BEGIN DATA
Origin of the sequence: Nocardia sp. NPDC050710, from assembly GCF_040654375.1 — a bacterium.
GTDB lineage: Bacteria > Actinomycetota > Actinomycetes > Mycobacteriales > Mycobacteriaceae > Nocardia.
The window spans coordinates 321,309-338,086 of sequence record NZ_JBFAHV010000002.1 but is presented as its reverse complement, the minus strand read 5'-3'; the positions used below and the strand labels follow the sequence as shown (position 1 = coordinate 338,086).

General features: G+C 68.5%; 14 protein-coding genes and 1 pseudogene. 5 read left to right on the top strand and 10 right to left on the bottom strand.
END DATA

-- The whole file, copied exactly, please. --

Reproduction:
Origin of the sequence: Nocardia sp. NPDC050710, from assembly GCF_040654375.1 — a bacterium.
GTDB lineage: Bacteria > Actinomycetota > Actinomycetes > Mycobacteriales > Mycobacteriaceae > Nocardia.
The window spans coordinates 321,309-338,086 of sequence record NZ_JBFAHV010000002.1 but is presented as its reverse complement, the minus strand read 5'-3'; the positions used below and the strand labels follow the sequence as shown (position 1 = coordinate 338,086).

General features: G+C 68.5%; 14 protein-coding genes and 1 pseudogene. 5 read left to right on the top strand and 10 right to left on the bottom strand.